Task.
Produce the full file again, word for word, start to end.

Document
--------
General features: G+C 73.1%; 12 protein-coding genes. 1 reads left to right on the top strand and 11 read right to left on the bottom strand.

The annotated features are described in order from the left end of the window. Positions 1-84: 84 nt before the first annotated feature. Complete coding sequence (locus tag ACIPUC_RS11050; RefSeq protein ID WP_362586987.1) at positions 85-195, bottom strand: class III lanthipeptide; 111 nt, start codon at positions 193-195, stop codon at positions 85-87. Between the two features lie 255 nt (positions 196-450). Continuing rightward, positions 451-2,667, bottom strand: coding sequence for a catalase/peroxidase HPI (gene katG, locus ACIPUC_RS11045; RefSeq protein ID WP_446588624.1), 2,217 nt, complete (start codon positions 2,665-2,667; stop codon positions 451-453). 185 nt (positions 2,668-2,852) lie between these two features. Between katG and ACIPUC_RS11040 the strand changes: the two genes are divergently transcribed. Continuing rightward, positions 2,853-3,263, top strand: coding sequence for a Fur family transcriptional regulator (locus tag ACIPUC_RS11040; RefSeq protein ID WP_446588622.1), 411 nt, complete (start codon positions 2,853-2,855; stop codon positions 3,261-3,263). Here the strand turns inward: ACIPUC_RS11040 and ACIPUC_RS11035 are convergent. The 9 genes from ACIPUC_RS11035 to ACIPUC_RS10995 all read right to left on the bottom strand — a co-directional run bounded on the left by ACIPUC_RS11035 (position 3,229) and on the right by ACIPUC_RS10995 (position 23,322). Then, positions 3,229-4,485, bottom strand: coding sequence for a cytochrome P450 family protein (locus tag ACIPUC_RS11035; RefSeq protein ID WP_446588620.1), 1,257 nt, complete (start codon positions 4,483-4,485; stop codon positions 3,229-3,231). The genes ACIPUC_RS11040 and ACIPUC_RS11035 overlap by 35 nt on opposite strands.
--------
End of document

General features: G+C 73.1%; 12 protein-coding genes. 1 reads left to right on the top strand and 11 read right to left on the bottom strand.

The annotated features are described in order from the left end of the window. Positions 1-84: 84 nt before the first annotated feature. Complete coding sequence (locus tag ACIPUC_RS11050; RefSeq protein ID WP_362586987.1) at positions 85-195, bottom strand: class III lanthipeptide; 111 nt, start codon at positions 193-195, stop codon at positions 85-87. Between the two features lie 255 nt (positions 196-450). Continuing rightward, positions 451-2,667, bottom strand: coding sequence for a catalase/peroxidase HPI (gene katG, locus ACIPUC_RS11045; RefSeq protein ID WP_446588624.1), 2,217 nt, complete (start codon positions 2,665-2,667; stop codon positions 451-453). 185 nt (positions 2,668-2,852) lie between these two features. Between katG and ACIPUC_RS11040 the strand changes: the two genes are divergently transcribed. Continuing rightward, positions 2,853-3,263, top strand: coding sequence for a Fur family transcriptional regulator (locus tag ACIPUC_RS11040; RefSeq protein ID WP_446588622.1), 411 nt, complete (start codon positions 2,853-2,855; stop codon positions 3,261-3,263). Here the strand turns inward: ACIPUC_RS11040 and ACIPUC_RS11035 are convergent. The 9 genes from ACIPUC_RS11035 to ACIPUC_RS10995 all read right to left on the bottom strand — a co-directional run bounded on the left by ACIPUC_RS11035 (position 3,229) and on the right by ACIPUC_RS10995 (position 23,322). Then, positions 3,229-4,485, bottom strand: coding sequence for a cytochrome P450 family protein (locus tag ACIPUC_RS11035; RefSeq protein ID WP_446588620.1), 1,257 nt, complete (start codon positions 4,483-4,485; stop codon positions 3,229-3,231). The genes ACIPUC_RS11040 and ACIPUC_RS11035 overlap by 35 nt on opposite strands.